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An Engineer's Alphabet: Gleanings from…
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An Engineer's Alphabet: Gleanings from the Softer Side of a…

by Henry Petroski

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Henry Petroski’s Engineer’s Alphabet is a book only an engineer could love. He basically runs through the entire field, culling together an alphabetic list of terms, phrases, and lists that embody the field. In it, you get an interesting idea of the world that engineers inhabit. From asphalt cookies to engineer fight songs to the patent system to Zen and the Art of Motorcycle Maintenance and everything in between, there’s a whole panoply of fun and interesting entries covering the entire history of engineering. Here are few of my favorites:

• Two U.S. Presidents have associated with engineering: Herbert Hoover and Jimmy Carter.
• Glenn L. Martin Hall, one of the engineering buildings at the University of Maryland, was built to look like a slide rule when viewed from above.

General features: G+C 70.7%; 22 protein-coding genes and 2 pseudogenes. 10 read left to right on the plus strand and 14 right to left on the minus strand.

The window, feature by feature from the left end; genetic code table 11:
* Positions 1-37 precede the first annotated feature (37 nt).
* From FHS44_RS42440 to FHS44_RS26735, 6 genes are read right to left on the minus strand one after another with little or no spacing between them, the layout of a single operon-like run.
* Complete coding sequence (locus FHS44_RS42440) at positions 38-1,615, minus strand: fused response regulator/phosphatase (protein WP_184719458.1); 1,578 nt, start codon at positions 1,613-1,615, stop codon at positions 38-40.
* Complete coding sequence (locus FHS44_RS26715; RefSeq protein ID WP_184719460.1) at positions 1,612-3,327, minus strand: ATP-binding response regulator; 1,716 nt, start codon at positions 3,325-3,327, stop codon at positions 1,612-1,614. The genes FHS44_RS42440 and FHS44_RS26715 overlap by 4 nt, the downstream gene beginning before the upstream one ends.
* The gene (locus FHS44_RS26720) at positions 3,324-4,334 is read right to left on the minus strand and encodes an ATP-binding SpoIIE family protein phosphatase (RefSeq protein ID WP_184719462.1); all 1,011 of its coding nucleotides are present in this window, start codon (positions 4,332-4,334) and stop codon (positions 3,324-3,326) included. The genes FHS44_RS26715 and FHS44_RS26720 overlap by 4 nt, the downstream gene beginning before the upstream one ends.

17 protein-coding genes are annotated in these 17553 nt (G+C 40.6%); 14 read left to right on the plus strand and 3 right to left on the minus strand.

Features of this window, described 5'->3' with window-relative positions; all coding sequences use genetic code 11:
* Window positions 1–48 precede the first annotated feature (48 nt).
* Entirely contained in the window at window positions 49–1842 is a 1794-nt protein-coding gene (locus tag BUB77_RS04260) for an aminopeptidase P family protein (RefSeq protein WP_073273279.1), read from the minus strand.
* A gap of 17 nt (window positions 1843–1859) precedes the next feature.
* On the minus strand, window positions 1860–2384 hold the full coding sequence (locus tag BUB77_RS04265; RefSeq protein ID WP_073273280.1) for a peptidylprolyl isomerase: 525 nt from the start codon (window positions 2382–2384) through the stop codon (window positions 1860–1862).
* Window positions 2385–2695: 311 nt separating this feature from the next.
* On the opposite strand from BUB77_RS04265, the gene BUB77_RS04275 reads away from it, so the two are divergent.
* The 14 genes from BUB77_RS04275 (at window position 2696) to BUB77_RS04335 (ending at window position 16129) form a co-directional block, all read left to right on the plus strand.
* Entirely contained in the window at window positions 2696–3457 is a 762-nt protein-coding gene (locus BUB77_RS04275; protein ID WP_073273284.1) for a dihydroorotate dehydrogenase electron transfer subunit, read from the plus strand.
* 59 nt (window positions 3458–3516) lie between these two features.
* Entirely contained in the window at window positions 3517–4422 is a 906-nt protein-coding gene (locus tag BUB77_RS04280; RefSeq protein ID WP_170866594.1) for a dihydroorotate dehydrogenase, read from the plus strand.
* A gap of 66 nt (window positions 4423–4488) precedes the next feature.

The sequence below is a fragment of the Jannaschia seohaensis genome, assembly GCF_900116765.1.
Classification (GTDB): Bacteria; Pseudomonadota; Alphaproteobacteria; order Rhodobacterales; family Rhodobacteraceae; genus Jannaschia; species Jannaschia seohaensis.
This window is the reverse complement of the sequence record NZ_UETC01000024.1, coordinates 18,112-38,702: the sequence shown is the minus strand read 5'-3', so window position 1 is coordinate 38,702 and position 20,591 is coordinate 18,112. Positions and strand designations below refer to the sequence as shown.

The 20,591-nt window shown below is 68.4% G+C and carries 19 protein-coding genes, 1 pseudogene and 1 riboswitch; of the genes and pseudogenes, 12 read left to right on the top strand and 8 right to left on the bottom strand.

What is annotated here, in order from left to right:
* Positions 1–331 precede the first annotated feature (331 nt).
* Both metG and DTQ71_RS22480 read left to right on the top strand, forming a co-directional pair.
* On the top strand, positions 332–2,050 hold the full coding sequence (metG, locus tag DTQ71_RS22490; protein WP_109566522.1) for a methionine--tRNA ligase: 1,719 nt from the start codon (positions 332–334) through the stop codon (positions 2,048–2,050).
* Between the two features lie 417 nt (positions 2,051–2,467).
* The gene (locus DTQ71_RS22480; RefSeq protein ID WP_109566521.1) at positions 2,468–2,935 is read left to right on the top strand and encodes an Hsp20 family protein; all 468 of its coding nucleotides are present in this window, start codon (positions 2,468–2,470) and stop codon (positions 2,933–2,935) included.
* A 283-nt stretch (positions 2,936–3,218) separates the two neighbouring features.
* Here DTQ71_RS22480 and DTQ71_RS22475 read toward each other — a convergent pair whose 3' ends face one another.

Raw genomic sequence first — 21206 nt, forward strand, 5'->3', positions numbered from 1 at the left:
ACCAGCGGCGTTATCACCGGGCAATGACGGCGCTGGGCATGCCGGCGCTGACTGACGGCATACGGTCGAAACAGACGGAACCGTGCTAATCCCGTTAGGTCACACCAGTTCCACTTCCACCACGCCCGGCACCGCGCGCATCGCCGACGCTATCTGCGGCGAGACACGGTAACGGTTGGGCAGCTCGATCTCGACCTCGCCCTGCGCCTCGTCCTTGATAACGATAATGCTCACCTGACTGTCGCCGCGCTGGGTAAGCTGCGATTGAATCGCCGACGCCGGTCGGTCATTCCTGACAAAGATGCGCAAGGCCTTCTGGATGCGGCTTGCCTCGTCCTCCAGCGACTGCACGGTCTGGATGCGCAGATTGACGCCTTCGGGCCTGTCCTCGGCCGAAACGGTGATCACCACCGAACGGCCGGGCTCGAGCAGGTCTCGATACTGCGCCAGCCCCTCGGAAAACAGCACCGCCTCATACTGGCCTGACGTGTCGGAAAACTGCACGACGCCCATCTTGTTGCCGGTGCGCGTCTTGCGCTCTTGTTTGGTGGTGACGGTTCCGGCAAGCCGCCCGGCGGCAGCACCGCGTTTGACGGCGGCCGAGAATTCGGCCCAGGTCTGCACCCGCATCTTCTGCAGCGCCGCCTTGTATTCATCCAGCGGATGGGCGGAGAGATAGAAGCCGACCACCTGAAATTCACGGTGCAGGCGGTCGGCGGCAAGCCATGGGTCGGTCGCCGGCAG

• Murphy’s Law was the rule of thumb of Captain Ed Murphy, an aircraft engineer.
• Isambard Kingdom Brunel, a British engineer responsible for the Great Western Railway as well as the ship instrumental in laying the first transatlantic cable, ranked above Princess Diana and William Shakespeare in a 2002 poll to list the greatest Britons in history.

This one isn’t a quick book, but it did have its fair share of witty asides and intriguing tidbits. If you have a friend or relative who’s in the field, this one would make a fine addition their library. ( )
  NielsenGW | Dec 13, 2013 |
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"Written by America's most famous engineering storyteller and educator, this abecedarian is one engineer's selection of thoughts, quotations, anecdotes, facts, trivia, and arcana relating to the practice, history, culture, and traditions of his profession. The entries reflect decades of reading. writting, talking, and thinking about engineers and engineering, and range from brief essays to lists of great engineereing achievements. This work is organized alphabetically and more like a dictionary than an encyclopedia. It is not intended to be read from first page to last, but rather to be dipped into here and there as the mood strikes the reader. In time, it is hoped, this book should become the source to which readers go first when they encounter a vague or obscure reference to the softer side of engineering"--… (more)

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